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'All Options Are On The Table': Unease Reigns After North Korean Missile Test

Updated 8:20 p.m. ET

In the early hours of Tuesday local time, North Korea fired a ballistic missile over the Japanese island of Hokkaido and into the Pacific Ocean. While the missile may only have hit the waters off Japan's eastern coast, President Trump said Pyongyang's message landed "loud and clear."

"This regime has signaled its contempt for its neighbors, for all members of the United Nations, and for minimum standards of acceptable international behavior," Trump said in a statement after the test launch.

"Threatening and destabilizing actions only increase the North Korean regime's isolation in the region and among all nations of the world. All options are on the table."

Japanese President Shinzo Abe said the missile — the fourth North Korea has fired in four days and the first it has fired over Japan since 2009 — was "an unprecedented, grave and critical threat."

"It is an act that significantly diminishes the region's peace and security," Abe added, "and we have lodged a firm protest."

The United Nations Security Council, at an emergency meeting Tuesday, said it "strongly condemns" the latest missile launch as an "outrageous" threat against Japan and demands that the launches stop. Less than a month ago, the council unanimously approved a stringent package of sanctions on Pyongyang, aiming to further isolate the already-sequestered regime and to cut about a third of its annual export revenue.

The U.S. Treasury Department also drew up sanctions of its own last week on entities in China and Russia — two other permanent members of the Security Council — aimed at further eroding Pyongyang's sources of funds.

The new South Korean administration, which at times has broadcast its desire for diplomatic talks, sent a markedly more hawkish message after the launch, promptly releasing a video purportedly showing its own missile tests last week.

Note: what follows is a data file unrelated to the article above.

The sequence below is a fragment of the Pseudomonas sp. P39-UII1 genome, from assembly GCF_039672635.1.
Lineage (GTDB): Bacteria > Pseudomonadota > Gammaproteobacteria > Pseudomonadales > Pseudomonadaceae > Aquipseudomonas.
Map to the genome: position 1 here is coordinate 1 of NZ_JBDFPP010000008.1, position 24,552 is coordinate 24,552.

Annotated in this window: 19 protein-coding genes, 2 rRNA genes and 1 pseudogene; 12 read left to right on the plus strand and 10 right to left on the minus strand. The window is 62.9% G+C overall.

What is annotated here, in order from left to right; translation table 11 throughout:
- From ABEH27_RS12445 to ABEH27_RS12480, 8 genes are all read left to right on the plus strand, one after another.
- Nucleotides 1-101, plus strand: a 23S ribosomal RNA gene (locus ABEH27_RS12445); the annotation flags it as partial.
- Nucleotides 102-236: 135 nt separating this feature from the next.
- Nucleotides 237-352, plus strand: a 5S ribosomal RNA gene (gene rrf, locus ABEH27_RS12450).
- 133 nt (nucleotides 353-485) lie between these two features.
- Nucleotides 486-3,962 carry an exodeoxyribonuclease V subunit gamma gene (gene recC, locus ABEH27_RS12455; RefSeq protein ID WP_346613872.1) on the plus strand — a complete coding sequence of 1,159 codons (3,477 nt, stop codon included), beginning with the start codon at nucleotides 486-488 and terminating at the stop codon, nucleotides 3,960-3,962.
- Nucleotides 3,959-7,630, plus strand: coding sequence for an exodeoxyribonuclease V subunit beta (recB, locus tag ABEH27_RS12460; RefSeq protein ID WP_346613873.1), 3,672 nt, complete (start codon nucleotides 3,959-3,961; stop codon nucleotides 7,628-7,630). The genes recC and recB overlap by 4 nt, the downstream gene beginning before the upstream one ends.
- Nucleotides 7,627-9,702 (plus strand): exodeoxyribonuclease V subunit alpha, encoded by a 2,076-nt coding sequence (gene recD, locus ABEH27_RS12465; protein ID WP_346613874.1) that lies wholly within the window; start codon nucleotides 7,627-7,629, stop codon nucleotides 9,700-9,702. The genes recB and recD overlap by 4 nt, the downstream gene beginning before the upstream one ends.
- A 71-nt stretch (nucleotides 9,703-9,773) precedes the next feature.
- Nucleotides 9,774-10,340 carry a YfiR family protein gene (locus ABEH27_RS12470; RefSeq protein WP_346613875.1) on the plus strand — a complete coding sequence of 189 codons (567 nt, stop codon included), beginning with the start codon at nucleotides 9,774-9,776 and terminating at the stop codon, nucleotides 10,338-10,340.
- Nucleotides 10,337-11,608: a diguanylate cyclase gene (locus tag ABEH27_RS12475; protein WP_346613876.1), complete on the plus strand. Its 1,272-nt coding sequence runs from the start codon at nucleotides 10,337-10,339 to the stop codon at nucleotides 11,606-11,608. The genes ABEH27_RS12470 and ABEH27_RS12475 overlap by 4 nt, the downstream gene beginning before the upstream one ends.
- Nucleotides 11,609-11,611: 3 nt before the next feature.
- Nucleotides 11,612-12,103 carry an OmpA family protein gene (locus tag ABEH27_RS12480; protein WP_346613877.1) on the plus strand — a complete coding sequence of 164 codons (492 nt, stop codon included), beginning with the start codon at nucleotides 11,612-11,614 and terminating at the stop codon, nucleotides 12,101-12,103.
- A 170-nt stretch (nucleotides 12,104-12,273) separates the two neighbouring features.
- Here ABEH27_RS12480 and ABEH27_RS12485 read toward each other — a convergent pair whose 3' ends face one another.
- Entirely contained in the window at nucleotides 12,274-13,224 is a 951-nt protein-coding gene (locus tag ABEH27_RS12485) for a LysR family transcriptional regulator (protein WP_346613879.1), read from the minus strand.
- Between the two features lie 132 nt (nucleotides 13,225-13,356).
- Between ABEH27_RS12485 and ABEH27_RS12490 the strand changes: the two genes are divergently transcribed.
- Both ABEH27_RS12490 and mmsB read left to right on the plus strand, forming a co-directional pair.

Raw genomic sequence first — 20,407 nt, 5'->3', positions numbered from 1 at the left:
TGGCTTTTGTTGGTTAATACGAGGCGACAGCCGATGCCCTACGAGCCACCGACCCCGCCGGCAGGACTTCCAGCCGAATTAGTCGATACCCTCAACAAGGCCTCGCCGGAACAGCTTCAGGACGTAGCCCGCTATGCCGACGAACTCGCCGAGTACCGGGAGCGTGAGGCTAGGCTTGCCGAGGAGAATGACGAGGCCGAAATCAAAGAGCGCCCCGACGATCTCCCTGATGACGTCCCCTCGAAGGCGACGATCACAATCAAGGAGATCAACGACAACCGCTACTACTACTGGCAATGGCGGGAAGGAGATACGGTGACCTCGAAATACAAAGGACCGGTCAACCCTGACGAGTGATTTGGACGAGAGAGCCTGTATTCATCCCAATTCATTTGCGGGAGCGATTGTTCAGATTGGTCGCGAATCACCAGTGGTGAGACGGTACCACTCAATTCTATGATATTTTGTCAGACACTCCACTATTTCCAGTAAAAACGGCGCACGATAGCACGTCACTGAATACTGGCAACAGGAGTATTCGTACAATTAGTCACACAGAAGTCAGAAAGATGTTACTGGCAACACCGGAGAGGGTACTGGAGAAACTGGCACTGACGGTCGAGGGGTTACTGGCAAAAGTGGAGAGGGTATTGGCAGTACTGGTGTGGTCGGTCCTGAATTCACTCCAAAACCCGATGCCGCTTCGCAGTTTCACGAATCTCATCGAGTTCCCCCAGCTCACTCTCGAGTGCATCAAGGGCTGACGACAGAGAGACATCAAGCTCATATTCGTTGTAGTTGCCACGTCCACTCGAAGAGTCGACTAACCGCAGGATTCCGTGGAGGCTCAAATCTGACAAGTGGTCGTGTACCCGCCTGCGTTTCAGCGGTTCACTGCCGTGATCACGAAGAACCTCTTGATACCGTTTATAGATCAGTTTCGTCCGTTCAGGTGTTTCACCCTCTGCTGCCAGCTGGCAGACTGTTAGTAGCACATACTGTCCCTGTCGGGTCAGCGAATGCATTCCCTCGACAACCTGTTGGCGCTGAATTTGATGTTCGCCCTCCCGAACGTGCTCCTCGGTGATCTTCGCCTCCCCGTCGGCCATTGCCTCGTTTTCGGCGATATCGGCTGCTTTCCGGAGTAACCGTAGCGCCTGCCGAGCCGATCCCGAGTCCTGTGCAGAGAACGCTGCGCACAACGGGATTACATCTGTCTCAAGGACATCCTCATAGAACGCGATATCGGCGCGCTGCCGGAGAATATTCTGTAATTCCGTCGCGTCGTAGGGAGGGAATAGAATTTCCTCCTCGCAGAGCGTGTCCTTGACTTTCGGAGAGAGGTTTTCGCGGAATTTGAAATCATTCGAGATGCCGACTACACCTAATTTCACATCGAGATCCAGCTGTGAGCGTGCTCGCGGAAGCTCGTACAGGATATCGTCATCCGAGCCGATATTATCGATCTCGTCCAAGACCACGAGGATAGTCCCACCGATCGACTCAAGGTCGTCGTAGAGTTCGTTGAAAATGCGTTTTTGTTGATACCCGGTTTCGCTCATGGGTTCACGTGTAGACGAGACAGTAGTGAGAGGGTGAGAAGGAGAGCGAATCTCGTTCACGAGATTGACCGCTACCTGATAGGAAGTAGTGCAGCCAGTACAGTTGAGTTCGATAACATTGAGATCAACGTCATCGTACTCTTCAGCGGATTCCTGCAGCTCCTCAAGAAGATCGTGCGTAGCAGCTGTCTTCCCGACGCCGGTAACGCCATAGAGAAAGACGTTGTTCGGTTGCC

And mere hours after the North's test, the South's military reportedly announced that it had sent four fighter jets on a live-bombing drill simulating an attack on Kim Jong Un's regime. They dropped eight 1-ton bombs on a hillside, demonstrating their capacity to bust underground bunkers.

"Our Air Force will wipe out the leadership of the North Korean regime with the strong strike capability if it threatens the security of our people and the South Korea-U.S. alliance with nuclear weapons and missiles," the leader of the training mission said in a statement, according to the Yonhap news agency.

The defiant message from Seoul contrasts with a deep sense of unease among many Japanese citizens, however, especially on the big island that for a few brief moments stood in the missile's shadow. Residents on Hokkaido reported waking to sirens in some towns and an ominous text from the government: "Missile alert, missile alert. You are advised to seek shelter in a sturdy building or go underground."

In one Hokkaido city, according to The Guardian, metro riders found their commute delays explained with a sign: "All lines are experiencing disruption," it read. "Reason: Ballistic missile launch."

This unease rippled through markets across the world Tuesday. The Dow Jones industrial average plummeted triple digits at its open on news of the new North Korean test, and stock markets in Asia and Europe took tumbles of their own.

Still, it remains unclear what, if anything, world powers can do about it.

"These North Korean missile tests are emblematic of the ongoing security dilemma where there are hostile parties taking steps to deter the other," John Delury of Yonsei University told CNN, "and each improvement on one side's deterrent capability is a provocation to the other side."

As one of the few countries still on friendly terms with the North, China remains a focal point of any potential international response. Though Beijing approved the U.N.'s stricter sanctions recently, Chinese leaders again sounded a cautionary note in the wake of the new test.

The tensions on the Korean Peninsula are "at a tipping point, approaching a crisis," Chinese Foreign Ministry spokeswoman Hua Chunying said at a news briefing Tuesday, according to an Agence France-Presse translation. "At the same time, there is an opportunity to reopen peace talks."

Copyright 2021 NPR. To see more, visit https://www.npr.org.

Colin Dwyer covers breaking news for NPR. He reports on a wide array of subjects — from politics in Latin America and the Middle East, to the latest developments in sports and scientific research.

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